The bazooka would be a firm commitment from the European Central Bank that it will buy as many Italian bonds as necessary to keep interest rates from spiraling out of control.
European leaders racing to prevent their week-old debt crisis strategy from unraveling convene emergency talks today to tell Greece there is no alternative to the budget cuts imposed in the bailout plan.
“Uncertainty and fear is palpable,” Marc Chandler, chief currency strategist at Brown Brothers Harriman & Co. in New York, said by e-mail. “The political cost of the economic austerity does not appear fully appreciated by policy makers or investors.”
Papandreou will join a group at about 8:30 p.m. comprising Sarkozy, German Chancellor Angela Merkel, European Central Bank President Mario Draghi, International Monetary Fund Managing Director Christine Lagarde as well as European Union authorities, according to a statement from Sarkozy’s office. They will have met at about 5:30 p.m. without Papandreou.
Italian Prime Minister Silvio Berlusconi, under pressure to cut Europe’s second-biggest debt load, convened a special meeting of advisers late yesterday to discuss budget-cutting plans. Like Sarkozy, Berlusconi held crisis talks with Merkel yesterday. His key cabinet ministers will meet today to draft measures for the country’s financial stability legislation, the Italian news agency ANSA said, citing government officials.
The deal to reduce Greece’s debt load will do nothing to aid the country’s recovery from recession, opposition New Democracy leader Antonis Samaras said on Oct. 27. Papandreou’s majority meanwhile slipped as his support narrowed to 152 lawmakers in the 300-deputy parliament amid a party rebellion.
Friday’s confidence vote in the Greek parliament will be extremely important in our view and will likely set the pace of the anticipated EUR decline over the coming months. Greek Prime Minister Papandreou could now find it difficult to win a confidence vote (due Friday 10GMT) given the defections from the government leave only the slimmest of majorities (just 151 votes in the 300 parliament). If the Greek PM fails to win the confidence vote then the government will fall. There is the possibility for a new Government under a different PM or the formation of a unity government. But these outcomes seem unlikely given that the opposition is strongly in favour of new elections. While new elections will delay the vote on the new budget reform measures and potentially delay the next round of bailout funds from the EU, this is likely to be seen as one of the most positive (least bearish) outcomes for the EUR as it will avoid a referendum. There could even be an initial relief rebound for the EUR on any news that a referendum is being avoided, by the continued uncertainty and delays with regard the passing of the new budget measures and payment of EU bailout funds will likely keep the EUR under pressure over the medium term. Indeed, most of the options under discussion in the market are EUR negative in our view. A victory by Papandreou in the confidence vote on Friday is likely to be seen as the most bearish for the EUR, opening the door to a referendum and the potential rejection of the bailout package by the Greek population.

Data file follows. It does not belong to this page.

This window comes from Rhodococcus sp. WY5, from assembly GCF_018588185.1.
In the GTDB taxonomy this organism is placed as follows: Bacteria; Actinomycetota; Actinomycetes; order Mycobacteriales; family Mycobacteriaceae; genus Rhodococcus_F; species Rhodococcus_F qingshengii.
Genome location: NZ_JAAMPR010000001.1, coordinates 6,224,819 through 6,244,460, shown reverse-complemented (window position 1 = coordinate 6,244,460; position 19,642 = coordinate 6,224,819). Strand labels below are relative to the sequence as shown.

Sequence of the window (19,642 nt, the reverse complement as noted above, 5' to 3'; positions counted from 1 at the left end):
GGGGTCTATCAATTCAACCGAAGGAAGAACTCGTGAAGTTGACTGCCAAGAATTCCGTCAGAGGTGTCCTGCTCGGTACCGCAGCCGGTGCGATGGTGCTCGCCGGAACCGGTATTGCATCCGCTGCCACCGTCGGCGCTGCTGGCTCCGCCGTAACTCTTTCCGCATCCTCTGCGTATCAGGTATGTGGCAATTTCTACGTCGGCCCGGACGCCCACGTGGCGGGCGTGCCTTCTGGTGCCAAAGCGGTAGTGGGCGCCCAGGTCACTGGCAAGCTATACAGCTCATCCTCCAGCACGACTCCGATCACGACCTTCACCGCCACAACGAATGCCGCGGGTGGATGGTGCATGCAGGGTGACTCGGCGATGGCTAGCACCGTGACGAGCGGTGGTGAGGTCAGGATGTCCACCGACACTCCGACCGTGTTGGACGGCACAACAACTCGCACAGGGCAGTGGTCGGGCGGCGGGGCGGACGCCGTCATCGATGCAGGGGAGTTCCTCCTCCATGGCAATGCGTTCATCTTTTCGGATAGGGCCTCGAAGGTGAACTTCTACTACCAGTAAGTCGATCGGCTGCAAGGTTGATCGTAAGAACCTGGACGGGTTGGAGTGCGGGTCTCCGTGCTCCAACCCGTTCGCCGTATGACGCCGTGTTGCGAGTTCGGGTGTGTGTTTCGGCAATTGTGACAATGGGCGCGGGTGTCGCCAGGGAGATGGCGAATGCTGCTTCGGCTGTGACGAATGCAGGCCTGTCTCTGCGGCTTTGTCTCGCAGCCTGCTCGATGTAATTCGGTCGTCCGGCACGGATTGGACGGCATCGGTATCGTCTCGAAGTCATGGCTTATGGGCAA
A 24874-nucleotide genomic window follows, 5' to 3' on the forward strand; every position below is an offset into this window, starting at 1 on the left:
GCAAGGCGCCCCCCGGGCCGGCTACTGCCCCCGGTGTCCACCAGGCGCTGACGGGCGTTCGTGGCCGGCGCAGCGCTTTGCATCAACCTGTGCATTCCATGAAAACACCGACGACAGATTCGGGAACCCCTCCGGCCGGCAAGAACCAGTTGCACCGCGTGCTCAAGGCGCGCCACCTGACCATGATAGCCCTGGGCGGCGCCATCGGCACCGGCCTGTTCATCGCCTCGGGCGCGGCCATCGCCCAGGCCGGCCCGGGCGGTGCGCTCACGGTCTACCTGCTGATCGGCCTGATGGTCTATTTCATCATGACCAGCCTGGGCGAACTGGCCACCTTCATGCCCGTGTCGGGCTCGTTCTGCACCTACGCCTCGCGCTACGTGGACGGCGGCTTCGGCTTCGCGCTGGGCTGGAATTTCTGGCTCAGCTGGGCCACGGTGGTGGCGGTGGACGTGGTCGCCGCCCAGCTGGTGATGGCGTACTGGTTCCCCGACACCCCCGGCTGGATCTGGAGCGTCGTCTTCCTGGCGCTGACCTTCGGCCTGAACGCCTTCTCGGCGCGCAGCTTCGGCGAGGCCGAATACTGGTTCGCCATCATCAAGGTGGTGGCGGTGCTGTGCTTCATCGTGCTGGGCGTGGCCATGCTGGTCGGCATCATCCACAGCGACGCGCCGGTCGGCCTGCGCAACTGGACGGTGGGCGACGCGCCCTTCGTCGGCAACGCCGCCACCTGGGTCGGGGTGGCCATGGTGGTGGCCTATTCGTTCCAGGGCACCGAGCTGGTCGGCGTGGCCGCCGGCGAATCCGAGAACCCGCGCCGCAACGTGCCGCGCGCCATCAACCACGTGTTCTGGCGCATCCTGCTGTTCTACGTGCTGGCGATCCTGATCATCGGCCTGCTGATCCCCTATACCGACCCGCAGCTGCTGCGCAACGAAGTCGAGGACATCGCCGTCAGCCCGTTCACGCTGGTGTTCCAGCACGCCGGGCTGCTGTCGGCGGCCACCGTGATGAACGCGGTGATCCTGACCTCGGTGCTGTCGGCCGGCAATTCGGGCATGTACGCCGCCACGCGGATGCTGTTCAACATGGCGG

Originally posted by wondera
If the germans send "peace keepers"
well that will be the end of the game. german sodiers on greek soil will not be taken
lightly by the greeks.
The bankruptcy of MF Global Holdings (NYSE: MF) was a distressing signal to investors that it is possible for U.S. financial institutions to fall victim to the Eurozone debt crisis.
"Given that U.S. banks have an estimated loan exposure to German and Frenchbanks in excess of $1.2 trillion and direct exposure to the PIIGS valued at $641billion, a collapse of a major European bank could produce similar problems inU.S. institutions," a CRS research report said earlier this month.
Although the major U.S. banks have less exposure relative to available capital, their many tendrils in Europe - particularly to European banks - will inevitably drag them into any financial meltdown in the Eurozone.